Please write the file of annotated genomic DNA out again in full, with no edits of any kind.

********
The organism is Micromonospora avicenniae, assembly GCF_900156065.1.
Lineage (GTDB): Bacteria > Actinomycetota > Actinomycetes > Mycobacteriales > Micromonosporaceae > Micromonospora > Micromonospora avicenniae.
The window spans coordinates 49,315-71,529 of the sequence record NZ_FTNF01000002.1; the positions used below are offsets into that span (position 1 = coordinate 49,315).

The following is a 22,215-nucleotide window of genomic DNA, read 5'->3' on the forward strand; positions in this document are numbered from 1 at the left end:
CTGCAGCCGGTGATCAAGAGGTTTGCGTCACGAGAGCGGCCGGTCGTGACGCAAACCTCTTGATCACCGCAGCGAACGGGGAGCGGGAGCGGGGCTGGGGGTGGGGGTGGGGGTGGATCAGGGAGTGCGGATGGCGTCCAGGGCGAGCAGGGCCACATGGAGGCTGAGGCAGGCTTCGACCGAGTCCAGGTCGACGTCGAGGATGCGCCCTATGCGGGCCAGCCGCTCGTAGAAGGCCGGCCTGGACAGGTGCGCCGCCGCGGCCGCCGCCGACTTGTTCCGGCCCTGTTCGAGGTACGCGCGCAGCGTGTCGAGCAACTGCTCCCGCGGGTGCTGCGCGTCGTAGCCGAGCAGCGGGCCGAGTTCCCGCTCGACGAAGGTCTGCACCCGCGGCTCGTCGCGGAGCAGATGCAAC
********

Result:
The organism is Micromonospora avicenniae, assembly GCF_900156065.1.
Lineage (GTDB): Bacteria > Actinomycetota > Actinomycetes > Mycobacteriales > Micromonosporaceae > Micromonospora > Micromonospora avicenniae.
The window spans coordinates 49,315-71,529 of the sequence record NZ_FTNF01000002.1; the positions used below are offsets into that span (position 1 = coordinate 49,315).

The following is a 22,215-nucleotide window of genomic DNA, read 5'->3' on the forward strand; positions in this document are numbered from 1 at the left end:
CTGCAGCCGGTGATCAAGAGGTTTGCGTCACGAGAGCGGCCGGTCGTGACGCAAACCTCTTGATCACCGCAGCGAACGGGGAGCGGGAGCGGGGCTGGGGGTGGGGGTGGGGGTGGATCAGGGAGTGCGGATGGCGTCCAGGGCGAGCAGGGCCACATGGAGGCTGAGGCAGGCTTCGACCGAGTCCAGGTCGACGTCGAGGATGCGCCCTATGCGGGCCAGCCGCTCGTAGAAGGCCGGCCTGGACAGGTGCGCCGCCGCGGCCGCCGCCGACTTGTTCCGGCCCTGTTCGAGGTACGCGCGCAGCGTGTCGAGCAACTGCTCCCGCGGGTGCTGCGCGTCGTAGCCGAGCAGCGGGCCGAGTTCCCGCTCGACGAAGGTCTGCACCCGCGGCTCGTCGCGGAGCAGATGCAAC